Botticelli’s fame faded after his death in 1510, as he quickly fell under the shadow of his great contemporaries Michelangelo and Raphael. This is his only signed painting. It was not until a British art collector named William Young Ottley, who bought the painting in 1799 and returned with it to England, that Botticelli’s fame began to rise. It was first exhibited in Manchester in 1857, where more than a million people viewed the painting. After the exhibition, Botticelli’s frescoes in Italy began to receive more and more attention, and artists were recreating Botticelli’s image in monographs by 1893. His popularity was still spreading, and in the first two decades of the 20th century, more works were written about Botticelli than any other artist.More ...
The Mystical Nativity is a painting of circa 1500–1501 by the Italian Renaissance master Sandro Botticelli, in the National Gallery in London. Botticelli built up the image using oil on canvas. It is his only signed work, and has an unusual iconography for a Nativity.
The Greek inscription at the top translates as: "This picture, at the end of the year 1500, in the troubles of Italy, I Alessandro, in the half-time after the time, painted, according to the eleventh [chapter] of Saint John, in the second woe of the Apocalypse, during the release of the devil for three-and-a-half years; then he shall be bound in the twelfth [chapter] and we shall see [him buried] as in this picture". Botticelli believed himself to be living during the Tribulation, possibly due to the upheavals in Europe at the time, and was predicting Christ's Millennium as stated in Biblical text.
It has been suggested that the painting may be connected with the influence of Savonarola, whose influence appears in a number of late paintings by Botticelli, though the contents of the image may have been specified by the person commissioning it. The painting uses the medieval convention of showing the Virgin Mary and infant Jesus larger both than other figures, and their surroundings; this was certainly done deliberately for effect, as earlier Botticellis use correct graphical perspective.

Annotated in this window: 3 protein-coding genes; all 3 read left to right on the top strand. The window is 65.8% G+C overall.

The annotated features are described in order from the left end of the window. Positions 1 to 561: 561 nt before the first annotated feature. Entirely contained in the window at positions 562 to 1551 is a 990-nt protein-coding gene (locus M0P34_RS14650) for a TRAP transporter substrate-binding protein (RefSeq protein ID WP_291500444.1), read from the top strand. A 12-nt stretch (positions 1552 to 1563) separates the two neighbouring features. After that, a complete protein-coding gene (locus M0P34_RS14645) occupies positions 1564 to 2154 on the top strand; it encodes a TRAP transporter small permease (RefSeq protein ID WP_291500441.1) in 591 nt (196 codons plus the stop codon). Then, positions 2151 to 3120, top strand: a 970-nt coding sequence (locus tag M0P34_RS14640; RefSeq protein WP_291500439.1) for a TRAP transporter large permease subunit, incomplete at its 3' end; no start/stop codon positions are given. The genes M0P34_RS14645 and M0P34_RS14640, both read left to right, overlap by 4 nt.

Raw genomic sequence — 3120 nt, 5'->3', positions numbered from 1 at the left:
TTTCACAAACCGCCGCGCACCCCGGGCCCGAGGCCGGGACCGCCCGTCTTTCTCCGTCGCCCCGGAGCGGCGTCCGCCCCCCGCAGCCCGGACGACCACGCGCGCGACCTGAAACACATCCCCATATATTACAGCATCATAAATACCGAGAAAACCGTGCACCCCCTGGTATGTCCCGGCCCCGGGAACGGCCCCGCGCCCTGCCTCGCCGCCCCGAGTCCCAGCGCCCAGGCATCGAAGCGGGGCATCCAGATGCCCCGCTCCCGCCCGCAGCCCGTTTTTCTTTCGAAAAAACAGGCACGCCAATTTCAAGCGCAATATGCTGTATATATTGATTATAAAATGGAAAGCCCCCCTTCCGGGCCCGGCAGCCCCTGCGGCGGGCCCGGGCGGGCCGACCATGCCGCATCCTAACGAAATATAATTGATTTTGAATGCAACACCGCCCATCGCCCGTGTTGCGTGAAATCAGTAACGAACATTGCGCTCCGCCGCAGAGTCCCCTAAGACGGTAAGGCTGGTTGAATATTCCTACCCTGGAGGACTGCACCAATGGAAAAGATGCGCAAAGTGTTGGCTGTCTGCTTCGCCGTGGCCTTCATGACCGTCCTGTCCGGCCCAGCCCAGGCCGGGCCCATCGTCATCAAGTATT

The Mystical Nativity depicts a scene of joy and celebration, of earthly and heavenly delight, with angels dancing at the top of the painting. At the top of the painting stands Sandro Botticelli's name – but also the apocalyptic and troubling words. And there are dark premonitions – the helpless child rests on a sheet that evokes the shroud in which his body will one day be wrapped, while the cave in which the scene is set calls to mind his tomb. The Kings on the left bear no gifts, but their own devotion. At the top of the painting twelve angels dressed in the colours of faith, hope and charity dance in a circle holding olive branches, and above them heaven opens in a great golden dome, while at the bottom of the painting three angels embrace three men, seeming to raise them up from the ground. They hold scrolls which proclaim in Latin, "peace on earth to men of goodwill". Behind them seven devils flee to the underworld, some impaled on their own weapons. In Renaissance times Last Judgment paintings showed viewers the reckoning of the damned and the saved at the time of Christ's Second Coming. In echoing this kind of painting the Mystical Nativity is asking us to think not only of Christ's birth but of his return.." (Jonathan Nelson, Syracuse University in Florence).
The painting emerged from the city of Florence in a time when the fanatical preacher Savonarola held the city in its grip. He had arrived in Florence in 1490 but had been repelled by the artistic glory and enormous wealth that so impressed the world. He preached that this was a corrupt and vice-ridden place. A great scourge was approaching – and then his words had assumed a terrifying reality: the Italian War of 1494–1498. In 1494 a huge French army invaded Italy and 10,000 troops entered Florence so that the Florentines feared the King of France meant to sack the city. Savonarola stepped into the political vacuum, he met with the French king and persuaded him to leave Florence peacefully. In their gratitude and relief the Florentines increasingly saw the friar as a prophet and his preaching attracted huge crowds to Florence Cathedral. Savonarola claimed that Florence could become the new Jerusalem if the citizens would repent and abandon their sinful luxuries – and that included much of their art. His beliefs were made real as groups of evangelical youths went on to the streets to encourage people to part with their luxuries, their lewd pictures, and books, their vanities, combs, mirrors. Botticelli may well have seen his own paintings fed to the flames. Yet the artist might not have objected because, like much of the city, he too had come under the sway of Savonarola. It seems that a sermon preached by Savonarola bears directly upon the Mystical Nativity.
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